To Blend or Not to Blend
The Battle Between Blends Vs. Single-Origin CoffeesHere at the Well, one of our most favorite things is coffee education. When you love something, you just have to share it and get people to understand why it's so special. One thing we see time and again in our cafes is a misunderstanding of blends vs. single-origin coffees. It's a simple enough difference, but we wanted to dive a little deeper on what we use, why we would or wouldn't blend coffees and what you should be on the lookout for when you're out and about.
What’s the difference between a blend and single-origin?Let's start off with the basic question: what’s the difference? A blend refers to a coffee that has two different types of roast profiles and/or origins represented. Fun fact: you can (and we have) blended a coffee with itself to create new flavors. For example, this past year we blended two DIFFERENT roast profiles or the SAME Sumatran coffee to create our Christmas Blend. A single origin coffee is pretty much what it sounds like. It is a stand alone coffee that isn't blended and only hails from one origin.
Why would you blend a coffee?So why would you blend a coffee? There are many reasons, but the most common reason is that some coffees have one dominant flavor that creates an imbalance in taste, which can be offset or enhanced by combining with another coffee. The coffee we use for our BlueNote has a huge blueberry flavor, but to create balance, we will blend it with other coffees that have a more pronounced chocolate flavor. This creates a flavor profile that can be reliably sourced all year despite which specific coffee regions are in season. Single Origin coffees are either a big hit or a big flop. Since they stand alone, they can offer a truly unique flavor experience. Typically your higher end coffees stay single origin because adding more coffees will muddy up the complexity that already exists.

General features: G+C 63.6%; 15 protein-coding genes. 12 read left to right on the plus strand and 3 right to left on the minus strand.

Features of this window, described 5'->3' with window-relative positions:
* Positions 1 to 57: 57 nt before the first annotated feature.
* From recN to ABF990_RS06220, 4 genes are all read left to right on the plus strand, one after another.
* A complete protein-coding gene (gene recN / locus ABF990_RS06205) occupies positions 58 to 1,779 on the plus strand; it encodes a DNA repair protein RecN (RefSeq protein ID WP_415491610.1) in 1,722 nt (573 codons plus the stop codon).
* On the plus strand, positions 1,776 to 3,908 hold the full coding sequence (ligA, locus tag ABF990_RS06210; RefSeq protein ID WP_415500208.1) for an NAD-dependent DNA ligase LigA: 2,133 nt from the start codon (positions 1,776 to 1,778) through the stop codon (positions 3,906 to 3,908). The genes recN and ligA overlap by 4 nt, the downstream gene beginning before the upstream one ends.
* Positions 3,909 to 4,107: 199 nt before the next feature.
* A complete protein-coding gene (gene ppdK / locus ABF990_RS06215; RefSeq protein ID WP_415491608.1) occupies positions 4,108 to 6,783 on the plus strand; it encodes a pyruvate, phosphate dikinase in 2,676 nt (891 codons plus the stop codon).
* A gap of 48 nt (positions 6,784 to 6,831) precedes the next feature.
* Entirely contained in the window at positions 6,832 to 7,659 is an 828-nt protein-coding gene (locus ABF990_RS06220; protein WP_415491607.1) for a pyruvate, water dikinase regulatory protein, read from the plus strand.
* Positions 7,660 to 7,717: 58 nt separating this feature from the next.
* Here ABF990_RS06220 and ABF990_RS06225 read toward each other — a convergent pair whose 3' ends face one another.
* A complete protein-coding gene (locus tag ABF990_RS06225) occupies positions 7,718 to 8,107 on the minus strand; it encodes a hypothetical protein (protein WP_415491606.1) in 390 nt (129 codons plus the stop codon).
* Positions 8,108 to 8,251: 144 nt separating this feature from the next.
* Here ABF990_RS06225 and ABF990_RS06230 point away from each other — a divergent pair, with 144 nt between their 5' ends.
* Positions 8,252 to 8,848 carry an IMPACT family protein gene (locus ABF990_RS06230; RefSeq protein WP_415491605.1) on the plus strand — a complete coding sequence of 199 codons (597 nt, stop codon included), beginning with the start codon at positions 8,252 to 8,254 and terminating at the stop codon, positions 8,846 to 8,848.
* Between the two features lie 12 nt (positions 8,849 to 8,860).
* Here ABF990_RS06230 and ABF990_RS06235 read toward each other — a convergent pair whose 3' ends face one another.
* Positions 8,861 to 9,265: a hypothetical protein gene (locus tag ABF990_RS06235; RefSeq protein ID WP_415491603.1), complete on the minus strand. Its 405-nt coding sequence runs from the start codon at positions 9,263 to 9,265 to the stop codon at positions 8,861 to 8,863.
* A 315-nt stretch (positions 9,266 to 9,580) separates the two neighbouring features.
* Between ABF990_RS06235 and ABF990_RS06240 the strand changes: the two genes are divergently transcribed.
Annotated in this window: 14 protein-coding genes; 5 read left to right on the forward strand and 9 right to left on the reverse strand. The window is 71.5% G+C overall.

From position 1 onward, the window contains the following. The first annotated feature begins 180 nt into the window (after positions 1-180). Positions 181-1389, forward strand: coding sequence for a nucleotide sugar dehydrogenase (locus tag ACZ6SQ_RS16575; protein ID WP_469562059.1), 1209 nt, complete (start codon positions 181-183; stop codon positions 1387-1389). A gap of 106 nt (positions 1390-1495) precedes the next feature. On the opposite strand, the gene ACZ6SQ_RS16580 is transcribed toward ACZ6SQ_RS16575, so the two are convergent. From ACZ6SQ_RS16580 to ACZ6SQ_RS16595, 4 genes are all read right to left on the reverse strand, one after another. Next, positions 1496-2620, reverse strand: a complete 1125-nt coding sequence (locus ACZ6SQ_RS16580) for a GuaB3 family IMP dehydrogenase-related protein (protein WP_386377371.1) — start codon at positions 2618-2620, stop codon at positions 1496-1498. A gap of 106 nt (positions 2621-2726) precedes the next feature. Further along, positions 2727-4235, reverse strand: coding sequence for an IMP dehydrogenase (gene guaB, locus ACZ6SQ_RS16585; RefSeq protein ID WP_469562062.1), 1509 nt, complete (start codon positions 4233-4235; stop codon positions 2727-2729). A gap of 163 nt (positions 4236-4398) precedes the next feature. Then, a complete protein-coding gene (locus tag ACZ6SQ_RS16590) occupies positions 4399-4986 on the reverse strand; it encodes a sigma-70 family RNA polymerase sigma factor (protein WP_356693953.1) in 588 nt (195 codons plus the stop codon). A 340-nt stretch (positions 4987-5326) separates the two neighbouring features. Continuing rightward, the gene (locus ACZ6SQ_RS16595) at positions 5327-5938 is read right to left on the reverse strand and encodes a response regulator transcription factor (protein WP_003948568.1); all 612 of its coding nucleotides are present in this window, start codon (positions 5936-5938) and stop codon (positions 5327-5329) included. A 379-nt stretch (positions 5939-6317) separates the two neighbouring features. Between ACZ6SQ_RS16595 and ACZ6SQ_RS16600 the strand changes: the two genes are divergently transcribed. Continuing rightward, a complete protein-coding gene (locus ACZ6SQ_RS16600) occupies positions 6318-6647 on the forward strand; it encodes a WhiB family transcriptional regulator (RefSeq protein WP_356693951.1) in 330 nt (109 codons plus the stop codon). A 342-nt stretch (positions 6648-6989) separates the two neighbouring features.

What’s the best way to brew single origins and blends?We use both of these methods in our stores, but they will differ depending on the use case.
- For pour-overs, which display coffees in their truest light, we tend to stick to single origin coffees. We want to fully display what a coffee can taste like.
- For espresso, it really depends. Some single origin coffees pair incredibly well with milk, but generally, blends are incredibly consistent and reliable, which is a high priority for espresso drinks - especially when paired with our seasonal flavors.
- For drip, we like to offer both. We usually have at least one of each on drip and let the customer decide their own journey.
Cheers to good coffee.